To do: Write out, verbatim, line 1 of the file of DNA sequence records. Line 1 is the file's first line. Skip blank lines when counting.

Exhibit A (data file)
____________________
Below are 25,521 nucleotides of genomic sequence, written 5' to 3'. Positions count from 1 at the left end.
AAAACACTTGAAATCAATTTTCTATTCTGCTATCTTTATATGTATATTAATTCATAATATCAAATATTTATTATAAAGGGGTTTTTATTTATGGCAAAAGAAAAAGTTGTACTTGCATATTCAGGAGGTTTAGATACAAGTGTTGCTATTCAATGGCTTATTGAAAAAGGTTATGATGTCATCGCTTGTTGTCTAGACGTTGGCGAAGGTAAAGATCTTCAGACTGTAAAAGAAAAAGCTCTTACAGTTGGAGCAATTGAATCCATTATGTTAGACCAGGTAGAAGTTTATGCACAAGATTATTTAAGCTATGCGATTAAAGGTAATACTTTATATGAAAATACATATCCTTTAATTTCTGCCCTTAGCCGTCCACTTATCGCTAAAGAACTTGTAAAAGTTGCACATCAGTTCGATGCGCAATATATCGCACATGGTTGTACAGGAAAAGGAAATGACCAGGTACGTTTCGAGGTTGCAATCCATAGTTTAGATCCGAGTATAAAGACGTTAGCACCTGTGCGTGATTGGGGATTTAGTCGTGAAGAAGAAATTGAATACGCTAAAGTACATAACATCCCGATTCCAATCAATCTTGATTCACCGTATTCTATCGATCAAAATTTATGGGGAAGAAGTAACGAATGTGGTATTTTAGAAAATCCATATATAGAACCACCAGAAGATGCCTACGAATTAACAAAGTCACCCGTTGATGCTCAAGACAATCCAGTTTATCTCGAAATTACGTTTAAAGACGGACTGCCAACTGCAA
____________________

Below are 25,521 nucleotides of genomic sequence, written 5' to 3'. Positions count from 1 at the left end.